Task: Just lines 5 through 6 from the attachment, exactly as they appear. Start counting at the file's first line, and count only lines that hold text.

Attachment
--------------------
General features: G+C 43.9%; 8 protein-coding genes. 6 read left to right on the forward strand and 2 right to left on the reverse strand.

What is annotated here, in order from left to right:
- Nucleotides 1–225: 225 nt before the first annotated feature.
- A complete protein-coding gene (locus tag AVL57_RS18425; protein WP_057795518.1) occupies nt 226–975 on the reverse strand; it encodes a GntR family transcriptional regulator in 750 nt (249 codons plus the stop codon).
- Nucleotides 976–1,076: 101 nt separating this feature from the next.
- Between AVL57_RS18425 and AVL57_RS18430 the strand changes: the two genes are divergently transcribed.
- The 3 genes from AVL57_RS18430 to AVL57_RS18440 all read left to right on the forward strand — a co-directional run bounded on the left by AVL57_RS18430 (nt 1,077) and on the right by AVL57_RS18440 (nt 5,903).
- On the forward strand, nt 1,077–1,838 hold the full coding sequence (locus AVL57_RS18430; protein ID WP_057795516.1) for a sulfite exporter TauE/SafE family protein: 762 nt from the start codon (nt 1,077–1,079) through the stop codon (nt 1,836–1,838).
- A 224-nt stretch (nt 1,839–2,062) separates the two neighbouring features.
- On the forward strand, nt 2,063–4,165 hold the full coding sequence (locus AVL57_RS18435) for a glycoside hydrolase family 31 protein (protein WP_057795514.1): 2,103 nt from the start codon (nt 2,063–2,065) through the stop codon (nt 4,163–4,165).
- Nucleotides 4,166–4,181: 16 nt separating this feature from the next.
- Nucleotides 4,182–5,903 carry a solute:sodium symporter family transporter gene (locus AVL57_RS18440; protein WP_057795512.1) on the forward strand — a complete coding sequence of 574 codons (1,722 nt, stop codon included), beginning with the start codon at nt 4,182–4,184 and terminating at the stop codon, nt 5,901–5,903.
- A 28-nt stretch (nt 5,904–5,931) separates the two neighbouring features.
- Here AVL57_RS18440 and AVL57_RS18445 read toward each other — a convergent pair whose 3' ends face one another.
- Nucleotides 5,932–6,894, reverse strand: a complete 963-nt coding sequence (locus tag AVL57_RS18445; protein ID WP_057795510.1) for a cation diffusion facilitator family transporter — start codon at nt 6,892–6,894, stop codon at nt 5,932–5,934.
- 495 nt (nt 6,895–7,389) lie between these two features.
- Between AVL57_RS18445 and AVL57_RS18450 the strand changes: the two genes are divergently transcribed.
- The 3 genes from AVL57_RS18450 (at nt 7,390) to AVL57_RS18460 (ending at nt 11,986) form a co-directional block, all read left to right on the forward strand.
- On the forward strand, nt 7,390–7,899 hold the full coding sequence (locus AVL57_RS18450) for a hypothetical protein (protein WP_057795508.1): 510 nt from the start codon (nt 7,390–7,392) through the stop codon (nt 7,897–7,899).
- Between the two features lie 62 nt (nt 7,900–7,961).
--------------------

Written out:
- Nucleotides 976–1,076: 101 nt separating this feature from the next.
- Between AVL57_RS18425 and AVL57_RS18430 the strand changes: the two genes are divergently transcribed.